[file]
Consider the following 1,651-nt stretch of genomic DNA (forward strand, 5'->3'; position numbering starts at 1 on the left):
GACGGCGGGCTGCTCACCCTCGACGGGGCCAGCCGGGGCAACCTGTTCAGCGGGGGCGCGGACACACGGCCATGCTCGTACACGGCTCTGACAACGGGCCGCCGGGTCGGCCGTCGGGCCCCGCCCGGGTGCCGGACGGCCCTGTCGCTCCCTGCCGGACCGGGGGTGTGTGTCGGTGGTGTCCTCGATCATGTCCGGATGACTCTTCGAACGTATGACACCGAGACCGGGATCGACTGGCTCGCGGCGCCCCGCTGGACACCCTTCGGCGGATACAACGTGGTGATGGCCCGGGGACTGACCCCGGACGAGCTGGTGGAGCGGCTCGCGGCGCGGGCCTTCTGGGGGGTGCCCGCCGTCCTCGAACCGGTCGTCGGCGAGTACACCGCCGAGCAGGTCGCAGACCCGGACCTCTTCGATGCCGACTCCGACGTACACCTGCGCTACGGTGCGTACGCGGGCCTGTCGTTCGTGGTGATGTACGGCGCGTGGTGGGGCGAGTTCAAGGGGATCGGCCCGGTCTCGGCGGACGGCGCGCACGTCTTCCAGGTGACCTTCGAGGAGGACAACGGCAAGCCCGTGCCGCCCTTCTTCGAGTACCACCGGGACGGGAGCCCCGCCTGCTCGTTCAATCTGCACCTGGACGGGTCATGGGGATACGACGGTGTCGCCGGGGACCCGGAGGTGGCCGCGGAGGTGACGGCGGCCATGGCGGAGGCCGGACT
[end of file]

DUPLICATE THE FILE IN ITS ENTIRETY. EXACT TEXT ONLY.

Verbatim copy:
Consider the following 1,651-nt stretch of genomic DNA (forward strand, 5'->3'; position numbering starts at 1 on the left):
GACGGCGGGCTGCTCACCCTCGACGGGGCCAGCCGGGGCAACCTGTTCAGCGGGGGCGCGGACACACGGCCATGCTCGTACACGGCTCTGACAACGGGCCGCCGGGTCGGCCGTCGGGCCCCGCCCGGGTGCCGGACGGCCCTGTCGCTCCCTGCCGGACCGGGGGTGTGTGTCGGTGGTGTCCTCGATCATGTCCGGATGACTCTTCGAACGTATGACACCGAGACCGGGATCGACTGGCTCGCGGCGCCCCGCTGGACACCCTTCGGCGGATACAACGTGGTGATGGCCCGGGGACTGACCCCGGACGAGCTGGTGGAGCGGCTCGCGGCGCGGGCCTTCTGGGGGGTGCCCGCCGTCCTCGAACCGGTCGTCGGCGAGTACACCGCCGAGCAGGTCGCAGACCCGGACCTCTTCGATGCCGACTCCGACGTACACCTGCGCTACGGTGCGTACGCGGGCCTGTCGTTCGTGGTGATGTACGGCGCGTGGTGGGGCGAGTTCAAGGGGATCGGCCCGGTCTCGGCGGACGGCGCGCACGTCTTCCAGGTGACCTTCGAGGAGGACAACGGCAAGCCCGTGCCGCCCTTCTTCGAGTACCACCGGGACGGGAGCCCCGCCTGCTCGTTCAATCTGCACCTGGACGGGTCATGGGGATACGACGGTGTCGCCGGGGACCCGGAGGTGGCCGCGGAGGTGACGGCGGCCATGGCGGAGGCCGGACT